‘The menu’, the last piece in the gastronomic tour of the cinema

In his big first appearance, Chef Slowik (Ralph Fiennes), the film’s central character The menu, Available on Disney+ and Star+, makes two things clear. The first, that the dinner that will be tasted next, is the result of months of work. It is not just about food, but an experience that must include the reaction of diners to be complete.

The second, that he is the absolute owner of everything that happens in his restaurant. A dictator dressed in a fine white apron who can even decide on the life and death of all those in charge of him.

The premise of Mark Mylod’s feature film is shockingbut by no means new. During a good part of its history, the cinema used cuisines and delicacies to narrate the human being better and more punctually. By using as central element the primitive instinct of feeding, a multitude of arguments ask frontal questions about identity. But also, as in The menuwhich food can symbolize as it is the core of natural and even unspeakable appetites.

The fear between foods in other productions beyond The menu

A good example of the above is the film The hole, by Galder Gaztelu-Urrutia. In the story, platforms loaded with food descend through multiple levels, testing the mental stamina of starving hostages.

In the same way as in The menu, edibles are not attractive or appetizing, but hooks to drag those who will eat them to dark places. On the other hand, in the terrifying Deli, by Jean-Pierre Jeunet and Marc Caro, eating is a moral decision. A temptation to fall into can turn the characters into real monsters.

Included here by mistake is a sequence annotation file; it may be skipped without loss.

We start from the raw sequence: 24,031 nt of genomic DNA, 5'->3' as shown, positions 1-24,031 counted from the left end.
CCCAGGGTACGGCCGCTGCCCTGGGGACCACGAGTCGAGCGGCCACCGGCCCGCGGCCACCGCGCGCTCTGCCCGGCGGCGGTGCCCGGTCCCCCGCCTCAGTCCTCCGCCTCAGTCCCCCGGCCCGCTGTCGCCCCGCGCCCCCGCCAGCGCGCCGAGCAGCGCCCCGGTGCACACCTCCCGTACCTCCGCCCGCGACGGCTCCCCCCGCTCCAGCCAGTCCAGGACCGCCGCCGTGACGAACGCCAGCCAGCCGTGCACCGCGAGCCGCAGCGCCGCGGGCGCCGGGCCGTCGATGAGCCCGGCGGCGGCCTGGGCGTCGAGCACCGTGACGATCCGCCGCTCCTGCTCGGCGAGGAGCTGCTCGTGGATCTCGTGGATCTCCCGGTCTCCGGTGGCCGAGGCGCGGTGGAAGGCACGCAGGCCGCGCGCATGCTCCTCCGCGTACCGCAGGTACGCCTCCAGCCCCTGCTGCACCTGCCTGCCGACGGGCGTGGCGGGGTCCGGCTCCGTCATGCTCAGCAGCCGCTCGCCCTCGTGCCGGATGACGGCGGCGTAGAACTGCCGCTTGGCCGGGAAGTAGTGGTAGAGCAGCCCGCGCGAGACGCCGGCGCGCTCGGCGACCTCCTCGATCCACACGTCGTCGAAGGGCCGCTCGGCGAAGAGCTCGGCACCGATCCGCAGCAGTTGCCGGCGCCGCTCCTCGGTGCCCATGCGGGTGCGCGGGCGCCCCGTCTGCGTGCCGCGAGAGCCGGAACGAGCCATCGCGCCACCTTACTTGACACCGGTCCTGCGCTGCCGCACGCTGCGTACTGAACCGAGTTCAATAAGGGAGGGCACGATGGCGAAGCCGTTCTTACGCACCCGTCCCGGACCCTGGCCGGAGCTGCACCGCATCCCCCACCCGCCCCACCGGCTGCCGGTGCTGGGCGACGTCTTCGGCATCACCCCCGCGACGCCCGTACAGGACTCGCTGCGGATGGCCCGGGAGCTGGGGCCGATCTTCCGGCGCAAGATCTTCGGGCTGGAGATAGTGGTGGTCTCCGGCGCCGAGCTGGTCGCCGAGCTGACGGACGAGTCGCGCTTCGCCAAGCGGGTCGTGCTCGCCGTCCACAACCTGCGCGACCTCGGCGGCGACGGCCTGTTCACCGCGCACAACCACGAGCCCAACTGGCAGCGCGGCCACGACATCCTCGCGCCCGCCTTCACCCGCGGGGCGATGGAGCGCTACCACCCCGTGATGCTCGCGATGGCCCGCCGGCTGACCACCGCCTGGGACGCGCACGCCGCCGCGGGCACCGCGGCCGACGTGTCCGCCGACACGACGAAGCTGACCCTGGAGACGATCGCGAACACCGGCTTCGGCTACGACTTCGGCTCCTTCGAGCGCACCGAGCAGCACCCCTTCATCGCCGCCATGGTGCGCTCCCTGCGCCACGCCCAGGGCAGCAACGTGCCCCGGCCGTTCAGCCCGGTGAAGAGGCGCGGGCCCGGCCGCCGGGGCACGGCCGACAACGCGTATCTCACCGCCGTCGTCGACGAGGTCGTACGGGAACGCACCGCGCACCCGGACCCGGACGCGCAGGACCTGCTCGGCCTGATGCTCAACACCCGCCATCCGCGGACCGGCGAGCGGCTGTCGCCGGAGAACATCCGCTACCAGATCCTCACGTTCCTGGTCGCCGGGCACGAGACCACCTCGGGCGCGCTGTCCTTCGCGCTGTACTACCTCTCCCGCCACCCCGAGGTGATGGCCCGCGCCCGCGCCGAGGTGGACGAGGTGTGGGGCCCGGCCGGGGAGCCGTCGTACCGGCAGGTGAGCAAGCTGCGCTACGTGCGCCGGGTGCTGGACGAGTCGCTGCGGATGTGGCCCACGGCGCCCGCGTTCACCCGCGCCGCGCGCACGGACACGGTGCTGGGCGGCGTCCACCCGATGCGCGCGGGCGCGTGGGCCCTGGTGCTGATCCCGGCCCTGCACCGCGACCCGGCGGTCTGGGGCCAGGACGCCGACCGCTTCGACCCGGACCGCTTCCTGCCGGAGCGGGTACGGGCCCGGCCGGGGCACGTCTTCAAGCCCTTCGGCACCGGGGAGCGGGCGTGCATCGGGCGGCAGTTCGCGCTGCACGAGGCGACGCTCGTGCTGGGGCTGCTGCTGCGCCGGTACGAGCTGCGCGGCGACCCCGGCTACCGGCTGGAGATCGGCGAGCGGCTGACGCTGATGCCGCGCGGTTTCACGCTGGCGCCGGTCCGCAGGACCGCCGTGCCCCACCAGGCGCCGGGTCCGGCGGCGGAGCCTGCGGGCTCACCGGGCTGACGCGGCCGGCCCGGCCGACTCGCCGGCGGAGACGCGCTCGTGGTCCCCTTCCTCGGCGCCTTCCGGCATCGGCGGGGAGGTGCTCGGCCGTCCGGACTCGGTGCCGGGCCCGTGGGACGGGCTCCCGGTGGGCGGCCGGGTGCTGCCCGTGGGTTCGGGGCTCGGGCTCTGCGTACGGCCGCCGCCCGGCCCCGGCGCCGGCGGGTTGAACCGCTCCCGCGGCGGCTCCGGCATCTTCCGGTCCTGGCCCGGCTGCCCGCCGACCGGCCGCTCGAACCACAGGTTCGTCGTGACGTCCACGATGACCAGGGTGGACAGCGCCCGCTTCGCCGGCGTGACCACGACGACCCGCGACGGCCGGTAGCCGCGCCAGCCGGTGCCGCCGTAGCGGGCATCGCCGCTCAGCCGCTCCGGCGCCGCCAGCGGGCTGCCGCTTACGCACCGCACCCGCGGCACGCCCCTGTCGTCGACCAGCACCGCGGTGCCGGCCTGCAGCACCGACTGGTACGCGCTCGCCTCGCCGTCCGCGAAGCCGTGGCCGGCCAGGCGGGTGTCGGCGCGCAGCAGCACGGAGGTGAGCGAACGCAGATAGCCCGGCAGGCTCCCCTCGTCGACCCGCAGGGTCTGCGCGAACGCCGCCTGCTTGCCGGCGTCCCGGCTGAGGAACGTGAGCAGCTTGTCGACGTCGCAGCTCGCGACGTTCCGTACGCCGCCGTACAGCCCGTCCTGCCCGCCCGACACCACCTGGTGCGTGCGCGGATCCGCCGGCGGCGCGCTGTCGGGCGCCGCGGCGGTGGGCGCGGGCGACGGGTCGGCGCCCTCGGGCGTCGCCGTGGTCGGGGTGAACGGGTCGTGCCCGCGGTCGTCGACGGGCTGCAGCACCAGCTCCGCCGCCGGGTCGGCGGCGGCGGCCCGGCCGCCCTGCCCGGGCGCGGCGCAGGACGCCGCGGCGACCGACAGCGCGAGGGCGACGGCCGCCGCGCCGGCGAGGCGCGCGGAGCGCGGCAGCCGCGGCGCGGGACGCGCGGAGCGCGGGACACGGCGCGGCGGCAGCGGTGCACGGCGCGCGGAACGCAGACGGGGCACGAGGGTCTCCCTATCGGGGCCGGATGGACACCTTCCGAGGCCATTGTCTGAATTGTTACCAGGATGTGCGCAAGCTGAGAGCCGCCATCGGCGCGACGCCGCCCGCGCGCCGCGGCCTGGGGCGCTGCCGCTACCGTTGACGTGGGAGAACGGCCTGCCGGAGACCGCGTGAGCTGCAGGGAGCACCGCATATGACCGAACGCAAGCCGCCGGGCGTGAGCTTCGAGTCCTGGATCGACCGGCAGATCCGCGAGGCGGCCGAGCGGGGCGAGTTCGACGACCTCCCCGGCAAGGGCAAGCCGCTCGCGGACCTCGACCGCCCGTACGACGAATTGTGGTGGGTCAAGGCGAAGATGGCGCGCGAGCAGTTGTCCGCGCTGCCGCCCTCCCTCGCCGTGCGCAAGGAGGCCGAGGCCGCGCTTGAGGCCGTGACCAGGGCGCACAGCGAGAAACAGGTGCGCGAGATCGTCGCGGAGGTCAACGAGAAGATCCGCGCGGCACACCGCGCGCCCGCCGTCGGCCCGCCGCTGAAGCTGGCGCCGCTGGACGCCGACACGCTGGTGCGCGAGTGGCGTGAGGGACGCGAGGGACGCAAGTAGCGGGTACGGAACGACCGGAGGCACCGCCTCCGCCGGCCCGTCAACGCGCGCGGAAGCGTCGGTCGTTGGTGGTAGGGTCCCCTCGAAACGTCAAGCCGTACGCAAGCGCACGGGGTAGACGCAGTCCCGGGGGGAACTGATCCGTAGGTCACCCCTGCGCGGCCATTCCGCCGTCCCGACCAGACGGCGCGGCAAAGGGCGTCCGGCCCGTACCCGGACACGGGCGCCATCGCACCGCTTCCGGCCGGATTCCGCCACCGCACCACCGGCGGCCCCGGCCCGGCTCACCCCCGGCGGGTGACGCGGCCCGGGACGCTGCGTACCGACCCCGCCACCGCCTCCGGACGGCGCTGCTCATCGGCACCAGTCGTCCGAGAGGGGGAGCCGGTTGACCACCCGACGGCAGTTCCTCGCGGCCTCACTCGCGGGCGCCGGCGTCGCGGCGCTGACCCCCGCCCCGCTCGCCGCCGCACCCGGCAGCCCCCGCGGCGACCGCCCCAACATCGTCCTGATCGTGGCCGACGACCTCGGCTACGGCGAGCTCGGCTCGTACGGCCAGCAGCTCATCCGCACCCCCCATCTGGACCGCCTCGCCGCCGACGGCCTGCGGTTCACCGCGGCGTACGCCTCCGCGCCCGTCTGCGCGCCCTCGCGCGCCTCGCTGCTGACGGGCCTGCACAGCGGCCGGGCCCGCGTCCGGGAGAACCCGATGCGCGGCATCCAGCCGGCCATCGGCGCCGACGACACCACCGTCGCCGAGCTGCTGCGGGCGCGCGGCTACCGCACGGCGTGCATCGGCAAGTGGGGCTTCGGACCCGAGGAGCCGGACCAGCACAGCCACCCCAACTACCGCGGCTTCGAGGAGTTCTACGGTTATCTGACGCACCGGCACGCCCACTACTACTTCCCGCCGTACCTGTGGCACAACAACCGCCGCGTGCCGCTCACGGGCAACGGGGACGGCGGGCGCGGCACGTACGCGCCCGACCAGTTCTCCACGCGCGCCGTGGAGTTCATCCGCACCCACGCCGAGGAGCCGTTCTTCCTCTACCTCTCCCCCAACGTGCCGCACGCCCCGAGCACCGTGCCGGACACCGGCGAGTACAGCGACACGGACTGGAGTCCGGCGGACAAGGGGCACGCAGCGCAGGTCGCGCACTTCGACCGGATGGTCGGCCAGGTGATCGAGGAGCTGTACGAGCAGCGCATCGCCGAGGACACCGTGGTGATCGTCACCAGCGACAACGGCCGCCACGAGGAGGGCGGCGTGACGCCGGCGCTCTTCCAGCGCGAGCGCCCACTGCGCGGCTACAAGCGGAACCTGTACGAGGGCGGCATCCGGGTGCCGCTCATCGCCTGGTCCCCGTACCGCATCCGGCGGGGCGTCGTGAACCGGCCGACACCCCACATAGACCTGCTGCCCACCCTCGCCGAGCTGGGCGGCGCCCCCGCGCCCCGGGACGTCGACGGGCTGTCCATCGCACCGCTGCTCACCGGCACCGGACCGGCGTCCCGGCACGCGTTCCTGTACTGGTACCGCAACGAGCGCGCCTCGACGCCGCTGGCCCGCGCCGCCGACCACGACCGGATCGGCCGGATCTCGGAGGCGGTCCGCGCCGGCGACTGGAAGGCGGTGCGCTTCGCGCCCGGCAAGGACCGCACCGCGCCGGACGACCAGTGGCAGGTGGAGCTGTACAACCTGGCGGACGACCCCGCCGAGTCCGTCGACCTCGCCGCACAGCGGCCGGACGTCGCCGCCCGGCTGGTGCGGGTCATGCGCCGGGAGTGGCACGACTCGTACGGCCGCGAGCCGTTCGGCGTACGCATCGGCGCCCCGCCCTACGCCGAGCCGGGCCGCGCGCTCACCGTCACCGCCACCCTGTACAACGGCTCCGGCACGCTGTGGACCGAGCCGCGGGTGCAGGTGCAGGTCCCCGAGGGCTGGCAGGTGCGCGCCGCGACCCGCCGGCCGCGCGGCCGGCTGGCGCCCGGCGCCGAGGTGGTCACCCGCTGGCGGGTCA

In the same thread, okjaby Joon-ho Bong, poses food as a spiritual dilemma. How far can we admit animal suffering for culinary pleasure? Although no restaurant appears in the film — not directly — the message is clear. Gastronomy can become a symbol to analyze our desires. At least, at what cost do we satisfy most of them.

Hannibal and its similarity to The Menu

Without being a chef, Hannibal Lecter is also a representation of food as an object of power. The most famous serial killer in pop culture isn’t just a cannibal. He too — both in the movie version of him and in the iconic series — he’s a foodie.

The combination turns the character’s hunger into a terrifying psychological place, just as it does with The menu. For the history of cinema, one of the final sequences of Hannibal by Ridley Scott. In it, the character cooks the brain of a man while he is still alive. A moment that took the perception of disgusting to a new level.

Love and cooking also have a place

However, contrary to what seems to suggest The menu, the great culinary stages are more than just a center of horrors. In A ten meter journey, by Lasse Hallström, a renowned restaurant expert understands the meaning of sensitive eating. A concept directly linked to the fact of gastronomic preparation as something happy.